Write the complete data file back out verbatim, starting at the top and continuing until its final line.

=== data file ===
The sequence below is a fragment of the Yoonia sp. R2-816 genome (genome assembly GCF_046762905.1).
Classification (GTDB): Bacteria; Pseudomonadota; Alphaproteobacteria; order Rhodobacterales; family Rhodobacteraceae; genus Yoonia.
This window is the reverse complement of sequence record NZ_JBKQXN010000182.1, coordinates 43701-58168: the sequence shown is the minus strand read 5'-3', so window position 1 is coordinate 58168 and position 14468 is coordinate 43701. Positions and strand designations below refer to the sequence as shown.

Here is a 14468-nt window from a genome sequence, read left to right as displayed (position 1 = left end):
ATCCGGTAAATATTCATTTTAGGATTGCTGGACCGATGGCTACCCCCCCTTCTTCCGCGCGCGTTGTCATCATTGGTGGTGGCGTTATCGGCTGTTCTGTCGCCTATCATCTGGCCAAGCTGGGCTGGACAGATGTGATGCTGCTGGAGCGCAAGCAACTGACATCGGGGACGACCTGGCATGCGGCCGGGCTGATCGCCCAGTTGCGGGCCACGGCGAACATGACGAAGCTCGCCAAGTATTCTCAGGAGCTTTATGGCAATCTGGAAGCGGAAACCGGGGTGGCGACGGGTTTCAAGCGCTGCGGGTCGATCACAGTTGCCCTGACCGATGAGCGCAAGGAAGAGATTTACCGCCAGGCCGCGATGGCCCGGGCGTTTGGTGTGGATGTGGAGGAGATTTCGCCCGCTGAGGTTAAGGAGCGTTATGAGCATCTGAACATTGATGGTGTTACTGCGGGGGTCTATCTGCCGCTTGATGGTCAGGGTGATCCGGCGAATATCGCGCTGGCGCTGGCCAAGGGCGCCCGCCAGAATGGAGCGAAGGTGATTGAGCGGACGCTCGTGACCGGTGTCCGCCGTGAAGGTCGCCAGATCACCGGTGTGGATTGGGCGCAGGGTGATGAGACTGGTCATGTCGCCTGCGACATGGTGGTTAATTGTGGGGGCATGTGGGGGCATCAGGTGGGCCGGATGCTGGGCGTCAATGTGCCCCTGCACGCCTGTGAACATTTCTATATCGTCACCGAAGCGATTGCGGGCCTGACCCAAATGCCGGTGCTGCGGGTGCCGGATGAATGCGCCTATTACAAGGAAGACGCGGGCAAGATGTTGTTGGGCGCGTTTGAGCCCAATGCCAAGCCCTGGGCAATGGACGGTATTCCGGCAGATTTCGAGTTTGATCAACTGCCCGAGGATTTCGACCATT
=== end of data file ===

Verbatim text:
The sequence below is a fragment of the Yoonia sp. R2-816 genome (genome assembly GCF_046762905.1).
Classification (GTDB): Bacteria; Pseudomonadota; Alphaproteobacteria; order Rhodobacterales; family Rhodobacteraceae; genus Yoonia.
This window is the reverse complement of sequence record NZ_JBKQXN010000182.1, coordinates 43701-58168: the sequence shown is the minus strand read 5'-3', so window position 1 is coordinate 58168 and position 14468 is coordinate 43701. Positions and strand designations below refer to the sequence as shown.

Here is a 14468-nt window from a genome sequence, read left to right as displayed (position 1 = left end):
ATCCGGTAAATATTCATTTTAGGATTGCTGGACCGATGGCTACCCCCCCTTCTTCCGCGCGCGTTGTCATCATTGGTGGTGGCGTTATCGGCTGTTCTGTCGCCTATCATCTGGCCAAGCTGGGCTGGACAGATGTGATGCTGCTGGAGCGCAAGCAACTGACATCGGGGACGACCTGGCATGCGGCCGGGCTGATCGCCCAGTTGCGGGCCACGGCGAACATGACGAAGCTCGCCAAGTATTCTCAGGAGCTTTATGGCAATCTGGAAGCGGAAACCGGGGTGGCGACGGGTTTCAAGCGCTGCGGGTCGATCACAGTTGCCCTGACCGATGAGCGCAAGGAAGAGATTTACCGCCAGGCCGCGATGGCCCGGGCGTTTGGTGTGGATGTGGAGGAGATTTCGCCCGCTGAGGTTAAGGAGCGTTATGAGCATCTGAACATTGATGGTGTTACTGCGGGGGTCTATCTGCCGCTTGATGGTCAGGGTGATCCGGCGAATATCGCGCTGGCGCTGGCCAAGGGCGCCCGCCAGAATGGAGCGAAGGTGATTGAGCGGACGCTCGTGACCGGTGTCCGCCGTGAAGGTCGCCAGATCACCGGTGTGGATTGGGCGCAGGGTGATGAGACTGGTCATGTCGCCTGCGACATGGTGGTTAATTGTGGGGGCATGTGGGGGCATCAGGTGGGCCGGATGCTGGGCGTCAATGTGCCCCTGCACGCCTGTGAACATTTCTATATCGTCACCGAAGCGATTGCGGGCCTGACCCAAATGCCGGTGCTGCGGGTGCCGGATGAATGCGCCTATTACAAGGAAGACGCGGGCAAGATGTTGTTGGGCGCGTTTGAGCCCAATGCCAAGCCCTGGGCAATGGACGGTATTCCGGCAGATTTCGAGTTTGATCAACTGCCCGAGGATTTCGACCATT